PulpWorks aims to replace plastic blister packages
SAN RAFAEL -- PulpWorks, a San Rafael-based company that uses recycled paper pulp to replace PVC packaging, won the top prize at the sixth annual North Bay Innovation Summit in September. The company, founded in 2011, aims to sell sustainable packaging to such companies as Wal-Mart, Clorox and Procter & Gamble. Current customers include EO Products, which makes bath and skin-care products and is based in San Rafael, and Groupon, headquartered in Chicago. The packaging replaces blister packaging made of pre-formed plastic.
The summit, held at Sonoma Mountain Village, was organized by SoCo Nexus, a nonprofit dedicated to spurring innovation in the North Bay, especially businesses based on sustainable resources, medical technology, cloud-based computing and manufacturing.
PulpWorks, a C-corporation with just three full-time people, was one of a dozen companies that presented to four panels of judges, who then picked four finalists. The company, which is seeking further funding, won $5,000 as the top finalist, selected by audience members.
Paul Tasner, CEO and a co-founder, said that when he founded the company, he planned to build a manufacturing facility in the Bay Area. “We were going to create jobs, use local waste, build a very green facility,” Mr. Tasner said. “We thought we were onto something. But we just couldn’t raise the money.” Roughly $15 million to $20 million was needed. “We were neophytes in the world of raising money.”
They met with people from public and private sources, including Oakland’s Mayor Jean Quan, thinking that west Oakland might be a good plant site. “We were going to start with an old building that needed rehabilitation,” Mr. Tasner said. Elena Olivari, vice president of research and development and also a co-founder, is an architect who intended to design the green plant as a model of sustainability. “It was crazy. The prices were just absolutely insane,” said Ms. Olivari. Even in Oakland for a “shack in bad, bad, bad shape was $4 million. After a year, we gave up.”
They abandoned the notion of doing their own manufacturing. Instead, they outsource production. One vendor is in Arizona. Two primary manufacturing partners are in China, with a total of seven.
Most of the material used for packaging is post-consumer waste paper. Other material is corrugated cardboard. Waste agricultural material is also used, such as sugar cane and rice cane waste. Bagasse is food-grade, biodegradable containers made of recycled paper. The pulp is held together with a binder material. “These are long-fiber materials,” Ms. Olivari said. “It’s a slurry” that is then formed and dried, much like papier-mâché (chewed paper). “The consistency changes depending on the process,” from rough products such as egg carton to thermoformed, which is thin, smooth packaging, dried under heat and pressure, and resembles plastic.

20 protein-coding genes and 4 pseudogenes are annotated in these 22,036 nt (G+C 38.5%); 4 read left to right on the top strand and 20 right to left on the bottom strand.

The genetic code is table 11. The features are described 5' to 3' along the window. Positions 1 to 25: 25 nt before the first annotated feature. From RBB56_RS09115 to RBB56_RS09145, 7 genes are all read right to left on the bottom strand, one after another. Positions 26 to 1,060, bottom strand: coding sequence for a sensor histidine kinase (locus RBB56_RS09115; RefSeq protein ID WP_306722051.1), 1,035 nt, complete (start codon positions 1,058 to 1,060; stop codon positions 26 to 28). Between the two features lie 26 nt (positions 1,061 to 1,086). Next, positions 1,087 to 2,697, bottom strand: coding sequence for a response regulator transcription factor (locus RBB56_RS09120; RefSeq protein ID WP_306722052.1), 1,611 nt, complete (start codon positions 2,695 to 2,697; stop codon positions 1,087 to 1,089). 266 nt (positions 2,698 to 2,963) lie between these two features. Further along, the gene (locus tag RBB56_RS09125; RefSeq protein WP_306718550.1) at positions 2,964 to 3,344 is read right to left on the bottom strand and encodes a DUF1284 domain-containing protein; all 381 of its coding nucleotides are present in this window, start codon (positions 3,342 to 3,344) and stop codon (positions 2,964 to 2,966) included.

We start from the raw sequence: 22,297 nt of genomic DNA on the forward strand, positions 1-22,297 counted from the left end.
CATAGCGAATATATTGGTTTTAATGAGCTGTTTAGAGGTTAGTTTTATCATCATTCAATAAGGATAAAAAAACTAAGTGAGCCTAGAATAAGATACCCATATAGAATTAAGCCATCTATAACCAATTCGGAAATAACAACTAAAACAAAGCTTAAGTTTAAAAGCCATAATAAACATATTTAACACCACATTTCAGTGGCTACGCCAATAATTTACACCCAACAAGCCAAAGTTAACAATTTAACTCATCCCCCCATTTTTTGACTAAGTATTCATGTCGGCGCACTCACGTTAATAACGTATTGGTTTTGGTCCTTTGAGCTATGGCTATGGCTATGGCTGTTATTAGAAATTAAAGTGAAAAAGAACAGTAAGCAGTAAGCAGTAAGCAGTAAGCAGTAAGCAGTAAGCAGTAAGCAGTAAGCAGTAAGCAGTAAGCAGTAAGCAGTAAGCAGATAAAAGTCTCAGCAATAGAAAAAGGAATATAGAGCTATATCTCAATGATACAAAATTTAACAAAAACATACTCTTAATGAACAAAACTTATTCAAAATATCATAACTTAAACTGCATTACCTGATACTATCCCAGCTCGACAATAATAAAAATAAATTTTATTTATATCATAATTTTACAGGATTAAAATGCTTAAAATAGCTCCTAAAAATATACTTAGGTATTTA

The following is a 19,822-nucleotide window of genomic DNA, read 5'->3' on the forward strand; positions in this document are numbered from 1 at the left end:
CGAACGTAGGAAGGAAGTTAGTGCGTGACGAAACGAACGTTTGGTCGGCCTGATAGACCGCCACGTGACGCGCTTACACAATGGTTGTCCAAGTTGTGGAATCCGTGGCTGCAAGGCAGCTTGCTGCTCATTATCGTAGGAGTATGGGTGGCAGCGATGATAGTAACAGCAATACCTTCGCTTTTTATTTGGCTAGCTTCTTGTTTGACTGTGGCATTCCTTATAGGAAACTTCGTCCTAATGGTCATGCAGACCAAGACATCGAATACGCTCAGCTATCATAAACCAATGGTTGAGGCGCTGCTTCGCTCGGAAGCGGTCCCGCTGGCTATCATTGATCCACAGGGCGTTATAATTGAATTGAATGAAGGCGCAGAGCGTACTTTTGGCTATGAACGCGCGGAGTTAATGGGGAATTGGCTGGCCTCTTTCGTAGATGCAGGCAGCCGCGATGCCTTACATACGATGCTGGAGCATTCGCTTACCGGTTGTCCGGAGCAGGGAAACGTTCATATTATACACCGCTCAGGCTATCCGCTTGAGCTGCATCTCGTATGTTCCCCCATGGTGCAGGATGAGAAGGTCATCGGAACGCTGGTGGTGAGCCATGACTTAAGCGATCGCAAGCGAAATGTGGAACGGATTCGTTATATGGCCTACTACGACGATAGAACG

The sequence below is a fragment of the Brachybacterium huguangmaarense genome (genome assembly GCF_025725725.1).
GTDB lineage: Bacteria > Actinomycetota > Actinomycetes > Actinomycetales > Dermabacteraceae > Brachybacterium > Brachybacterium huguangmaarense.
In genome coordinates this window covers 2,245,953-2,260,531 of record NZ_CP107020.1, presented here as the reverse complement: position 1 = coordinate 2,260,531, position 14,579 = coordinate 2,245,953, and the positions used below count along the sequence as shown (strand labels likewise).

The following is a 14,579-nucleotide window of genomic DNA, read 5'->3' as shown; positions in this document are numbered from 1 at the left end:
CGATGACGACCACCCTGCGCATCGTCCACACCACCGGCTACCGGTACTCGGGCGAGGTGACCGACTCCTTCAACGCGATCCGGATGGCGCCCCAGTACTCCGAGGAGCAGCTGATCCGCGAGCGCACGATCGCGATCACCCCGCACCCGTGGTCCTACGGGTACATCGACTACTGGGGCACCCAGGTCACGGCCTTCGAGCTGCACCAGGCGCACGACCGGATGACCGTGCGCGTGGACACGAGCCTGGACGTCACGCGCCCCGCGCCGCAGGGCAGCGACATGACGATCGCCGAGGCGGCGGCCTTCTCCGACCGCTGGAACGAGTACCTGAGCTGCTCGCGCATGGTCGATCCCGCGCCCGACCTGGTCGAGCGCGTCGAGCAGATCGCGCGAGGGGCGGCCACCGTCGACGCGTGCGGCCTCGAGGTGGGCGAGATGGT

At this point, “we’re mostly doing prototypes” of branded products, said Natasha Tuck, vice president of marketing, figuring out package design and materials for such companies as Back to the Roots, based in Oakland, which sells a self-cleaning fish tank that grows food, and mushroom-growing kits. Leapfrog Toys is also at the exploratory stage, as is Bloom Energy, which makes solid-oxide fuel cells.
Gaining attention with the technology is easy, Ms. Tuck said, but getting customers to change is difficult. “They’re very risk-averse. The big guys are very slow-moving. We have a lot of smaller companies that are willing to try it.”
Clorox, for example, told PulpWorks that many of its customers may not care whether the package is plastic or pulp. According to Ms. Tuck, only about 7 to 10 percent of plastic can be recycled, primarily polyethylene terephthalate (PET) used in soft drink bottles.
PulpWorks has made packaging for an EO Products breath freshener. One EO product run involved some 30,000 units.
According to Ms. Tuck, PulpWorks packaging costs about the same as packages made with plastic as long as the package units number nearly a million. The process involves the printed card that carries product information and advertising, a molded pulp blister that replaces plastic, and assembly. If a company wants consumers to be able to see the product, PulpWorks creates a window in the package using die-cut printing.
The packages resist compression and can be stacked and nested.
“It’s as good as Styrofoam,” Ms. Olivari said, unless the packages are subjected to water or humidity. Assembly for plastic blister packaging has been automated over the past 60 years, Mr. Tasner said. The PulpWorks process is new, and requires hand assembly. “As soon as we have the volume, there’ll be equipment for it,” he said.
The manufacturing partners have to pay recyclers for bulk waste paper, especially for waste that has been cleaned. “They pay dearly for that,” said Mr. Tasner, who notes that the company has no apparent competitors yet.
Unilever, Amazon and Nike, for example, already have embraced sustainable packaging, according to Mr. Tasner.
Wal-Mart, based in Arkansas and the world’s largest company measured by revenue of nearly $500 billion, publicly touts its commitment to sustainable packaging. “To create zero waste, we’re rethinking processes, using smarter packaging, recycling and reducing plastic bag use,” reads a statement on the Wal-Mart corporate website. “We’re integrating a new retail standard that will assess and improve the sustainability of our products.” The company has two stores in Rohnert Park, one in Windsor and another in Napa.
Sponsors for the innovation summit included Sonoma Mountain Village, which provided the $5,000 prize, Kings Hill Cellars, Sonoma County Water Agency, Summit State Bank, North Bay Business Journal, Codding, Sonoma State University, Wells Fargo, the City of Santa Rosa, Sonic.net and Carle, Mackie, Power & Ross.